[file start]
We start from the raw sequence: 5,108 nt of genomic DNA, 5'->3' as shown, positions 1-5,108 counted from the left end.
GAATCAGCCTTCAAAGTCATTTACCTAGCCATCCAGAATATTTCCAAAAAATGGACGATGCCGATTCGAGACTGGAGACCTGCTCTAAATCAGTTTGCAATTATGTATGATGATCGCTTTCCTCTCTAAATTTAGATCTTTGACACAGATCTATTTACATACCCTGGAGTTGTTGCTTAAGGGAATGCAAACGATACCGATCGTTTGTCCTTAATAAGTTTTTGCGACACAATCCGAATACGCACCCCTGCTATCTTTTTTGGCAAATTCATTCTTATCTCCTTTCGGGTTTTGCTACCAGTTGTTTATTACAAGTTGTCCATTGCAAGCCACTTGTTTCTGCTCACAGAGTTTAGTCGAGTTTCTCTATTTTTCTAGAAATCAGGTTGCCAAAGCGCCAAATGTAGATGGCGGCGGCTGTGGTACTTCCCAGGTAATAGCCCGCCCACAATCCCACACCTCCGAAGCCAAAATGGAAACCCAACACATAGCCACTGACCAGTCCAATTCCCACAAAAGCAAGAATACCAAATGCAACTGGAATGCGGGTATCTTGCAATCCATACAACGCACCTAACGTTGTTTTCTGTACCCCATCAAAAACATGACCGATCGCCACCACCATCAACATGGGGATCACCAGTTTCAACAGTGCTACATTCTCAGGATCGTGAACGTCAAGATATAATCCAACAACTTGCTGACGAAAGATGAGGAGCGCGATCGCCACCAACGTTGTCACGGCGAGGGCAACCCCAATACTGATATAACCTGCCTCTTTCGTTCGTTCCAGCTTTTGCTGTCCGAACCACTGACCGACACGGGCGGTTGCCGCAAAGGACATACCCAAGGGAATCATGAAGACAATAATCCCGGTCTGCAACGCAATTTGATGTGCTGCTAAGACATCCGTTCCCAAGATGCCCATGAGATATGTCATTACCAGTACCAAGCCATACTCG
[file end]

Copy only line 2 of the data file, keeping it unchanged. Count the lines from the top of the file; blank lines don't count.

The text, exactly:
GAATCAGCCTTCAAAGTCATTTACCTAGCCATCCAGAATATTTCCAAAAAATGGACGATGCCGATTCGAGACTGGAGACCTGCTCTAAATCAGTTTGCAATTATGTATGATGATCGCTTTCCTCTCTAAATTTAGATCTTTGACACAGATCTATTTACATACCCTGGAGTTGTTGCTTAAGGGAATGCAAACGATACCGATCGTTTGTCCTTAATAAGTTTTTGCGACACAATCCGAATACGCACCCCTGCTATCTTTTTTGGCAAATTCATTCTTATCTCCTTTCGGGTTTTGCTACCAGTTGTTTATTACAAGTTGTCCATTGCAAGCCACTTGTTTCTGCTCACAGAGTTTAGTCGAGTTTCTCTATTTTTCTAGAAATCAGGTTGCCAAAGCGCCAAATGTAGATGGCGGCGGCTGTGGTACTTCCCAGGTAATAGCCCGCCCACAATCCCACACCTCCGAAGCCAAAATGGAAACCCAACACATAGCCACTGACCAGTCCAATTCCCACAAAAGCAAGAATACCAAATGCAACTGGAATGCGGGTATCTTGCAATCCATACAACGCACCTAACGTTGTTTTCTGTACCCCATCAAAAACATGACCGATCGCCACCACCATCAACATGGGGATCACCAGTTTCAACAGTGCTACATTCTCAGGATCGTGAACGTCAAGATATAATCCAACAACTTGCTGACGAAAGATGAGGAGCGCGATCGCCACCAACGTTGTCACGGCGAGGGCAACCCCAATACTGATATAACCTGCCTCTTTCGTTCGTTCCAGCTTTTGCTGTCCGAACCACTGACCGACACGGGCGGTTGCCGCAAAGGACATACCCAAGGGAATCATGAAGACAATAATCCCGGTCTGCAACGCAATTTGATGTGCTGCTAAGACATCCGTTCCCAAGATGCCCATGAGATATGTCATTACCAGTACCAAGCCATACTCG